As I finish up a longer blog post on grad student snobbery, I offer to you this response to one of my favourite Lynch films. It’s a bit different for this blog, but I hope you will find it interesting nonetheless. Even though I do not call myself a scholar of the Gothic, I am immensely interested in it and this post asks about the reasons Diane Selwyn’s (played by Naomi Watts) corpse in David Lynch’s excellent film (aren’t they all excellent, though?) Mulholland Drive is revolting. This was a post originally done for a course. I tell you this because I think you, you, you oughtta know.
The synopsis on the DVD jacket of David Lynch’s Mulholland Drive begins with:
Synopsis by David Lynch:
Part One: She found herself the perfect mystery
Part Two: A Sad Illusion
Part Three: Love
Sounds simple and straightforward…But nothing is straightforward in a David Lynch film. (Universal Studios, 2001)
To say that Lynch’s films are not straightforward is pointing out the painfully obvious, although no aspect of his films is completely impervious to analysis. This was my thought process as I re-watched Mulholland Drive after having given Lynch’s oeuvre a multi-year break in my regular viewing schedule and I settled on the issue of the corpse. Not necessarily a Lynchian corpse, but corpses in general with a specific corpse from Mulholland Drive as a good example of just what is revolting about dead bodies.
The corpse of Diane Selwyn – which Diane Selwyn, I don’t know, but let it suffice to say that it’s the dead one – is first noticed by Betty and Rita via their olfactory bulbs from its advanced stage of putrefaction. As the two women trace the malodour through an apartment they finally get visual confirmation of the decedent and the first glimpse approaches from behind: a pleasantly-shaped, albeit grossly discoloured, female buttock and leg nestled into a black nightie that is still somehow attractive even though the body resting within it has been dead and stinking for an unspecified period. When we finally see the face, this gets the most visceral reaction from the two women. The skin of the blue cheese-hued face has shrunk so that the teeth are exposed through a seeming lipless mouth and it is frozen in the green lifeless death mask reminiscent of the zombie genre with sunken and unfocused eyes that only partially recall the sparkle in those of a human. I do not mean to get bogged down with too much description, but rather I would like to ask why this is frightening, both to our protagonists on-screen and people in general.
I find myself wondering whether it is the reminder of the decay and lifelessness that awaits us all or the sheer physicality of the rotting meat that is the truly frightening thing about death and dead bodies. Elaine Scarry, in her book The Body in Pain, compares the body to shelter or, more specifically, a room. The room, like the body, “expresses the most benign potential of human life. It is, on the one hand, an enlargement of the body: it keeps warm and safe the individual it houses in the same way the body encloses and protects the individual within” (Scarry 38). When the body ceases to be inhabited by the self, the soul, or whatever animates it, an essential feature has been lost and all that remains is a lump of flesh that is susceptible to senescence and the elements in a way that people have prided themselves of being resistant to whilst living. The body is no longer useful for protecting anything. It is food for various bacteria and parasites as it decomposes and returns to the earth whence it came (in most cases, anyhow). The body has fulfilled its duty to the best of its abilities much as the room has done for its occupants; while they still inhabit it. Scarry continues the body-as-room metaphor by arguing that the sentient body and the senses enable “the self to move out into the world and allow that world to enter” (38) thus creating a microcosm of civilization which, of course, necessitates many bodies, selves, and rooms.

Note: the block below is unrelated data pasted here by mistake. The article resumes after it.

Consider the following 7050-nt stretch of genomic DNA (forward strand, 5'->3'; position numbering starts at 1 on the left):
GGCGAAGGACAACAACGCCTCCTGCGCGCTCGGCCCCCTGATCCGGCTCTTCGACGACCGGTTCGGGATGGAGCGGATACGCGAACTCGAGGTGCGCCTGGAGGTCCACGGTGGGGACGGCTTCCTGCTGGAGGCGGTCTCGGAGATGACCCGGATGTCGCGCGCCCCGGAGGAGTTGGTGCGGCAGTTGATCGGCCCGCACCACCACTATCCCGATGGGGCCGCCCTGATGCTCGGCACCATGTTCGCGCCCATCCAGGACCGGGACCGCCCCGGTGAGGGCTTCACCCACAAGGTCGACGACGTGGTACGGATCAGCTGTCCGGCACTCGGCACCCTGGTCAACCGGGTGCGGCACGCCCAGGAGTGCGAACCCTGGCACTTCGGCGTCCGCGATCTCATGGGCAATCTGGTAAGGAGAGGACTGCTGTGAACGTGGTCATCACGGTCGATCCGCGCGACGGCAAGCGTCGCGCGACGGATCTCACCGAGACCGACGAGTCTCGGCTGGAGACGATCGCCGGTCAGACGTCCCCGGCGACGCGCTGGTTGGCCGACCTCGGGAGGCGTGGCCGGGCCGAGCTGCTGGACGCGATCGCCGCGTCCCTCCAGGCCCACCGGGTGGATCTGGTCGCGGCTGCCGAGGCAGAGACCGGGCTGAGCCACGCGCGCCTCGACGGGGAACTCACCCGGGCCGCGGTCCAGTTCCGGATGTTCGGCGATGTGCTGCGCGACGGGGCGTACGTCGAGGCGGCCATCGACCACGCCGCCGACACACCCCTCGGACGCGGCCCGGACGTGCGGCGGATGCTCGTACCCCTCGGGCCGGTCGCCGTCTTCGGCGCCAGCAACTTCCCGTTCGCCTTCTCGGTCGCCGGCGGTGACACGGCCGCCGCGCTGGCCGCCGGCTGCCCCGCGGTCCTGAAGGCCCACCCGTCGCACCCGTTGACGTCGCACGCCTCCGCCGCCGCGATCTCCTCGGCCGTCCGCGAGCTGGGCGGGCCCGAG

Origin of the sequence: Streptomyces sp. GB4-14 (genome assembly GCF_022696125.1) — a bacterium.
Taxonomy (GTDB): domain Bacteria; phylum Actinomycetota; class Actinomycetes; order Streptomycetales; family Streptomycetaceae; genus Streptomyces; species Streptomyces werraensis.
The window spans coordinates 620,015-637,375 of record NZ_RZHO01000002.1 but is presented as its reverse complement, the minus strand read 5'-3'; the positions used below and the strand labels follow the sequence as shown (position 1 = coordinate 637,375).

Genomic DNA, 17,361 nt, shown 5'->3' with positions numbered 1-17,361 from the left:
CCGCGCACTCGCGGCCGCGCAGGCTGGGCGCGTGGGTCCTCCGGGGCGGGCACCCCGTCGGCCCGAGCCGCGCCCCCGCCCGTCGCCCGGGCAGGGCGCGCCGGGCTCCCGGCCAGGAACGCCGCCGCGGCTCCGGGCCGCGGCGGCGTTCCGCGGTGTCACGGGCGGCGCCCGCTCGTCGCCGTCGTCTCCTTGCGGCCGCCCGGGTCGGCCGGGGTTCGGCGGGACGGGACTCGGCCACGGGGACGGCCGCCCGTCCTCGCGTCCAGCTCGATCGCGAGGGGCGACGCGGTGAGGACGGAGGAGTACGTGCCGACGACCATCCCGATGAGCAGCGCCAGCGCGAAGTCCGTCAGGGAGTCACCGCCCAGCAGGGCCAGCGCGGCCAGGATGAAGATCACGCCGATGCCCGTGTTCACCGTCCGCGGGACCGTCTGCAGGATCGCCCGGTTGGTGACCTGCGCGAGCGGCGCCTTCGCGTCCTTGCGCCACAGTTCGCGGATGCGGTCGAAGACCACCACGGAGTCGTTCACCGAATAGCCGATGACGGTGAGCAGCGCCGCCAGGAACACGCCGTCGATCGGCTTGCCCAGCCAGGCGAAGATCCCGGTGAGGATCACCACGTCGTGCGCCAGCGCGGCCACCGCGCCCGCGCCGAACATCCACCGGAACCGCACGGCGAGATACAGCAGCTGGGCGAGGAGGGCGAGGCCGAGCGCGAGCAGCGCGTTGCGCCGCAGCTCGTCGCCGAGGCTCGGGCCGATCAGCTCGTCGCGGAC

So, I wonder again, what is frightening or even uncanny about this lump of vacant flesh? In the case of Diane Selwyn there is of course the inherent danger surrounding the unknown cause of her death and the possibility that whoever vacated her body can or will do the same to Betty and Rita. Putting aside those who have died in violent or unknown circumstances, there must also be something else about rotting corpses that makes them an object of disgust. Maybe we do not like to be reminded of what awaits us when the ghost in the machine leaves for good. The inability of the corpse to live again changes the way in which we look at a person. It is no longer a person but an object; it no longer has politics, beliefs, or opinions. It is as incidental as the one liquefied potato that is left in the refrigerator too long and thrown out without a thought. Maybe this is the thing we do not like corpses to remind us of: every person’s innate inability to be of use for very long until we turn into disgusting masses and are never heard from again.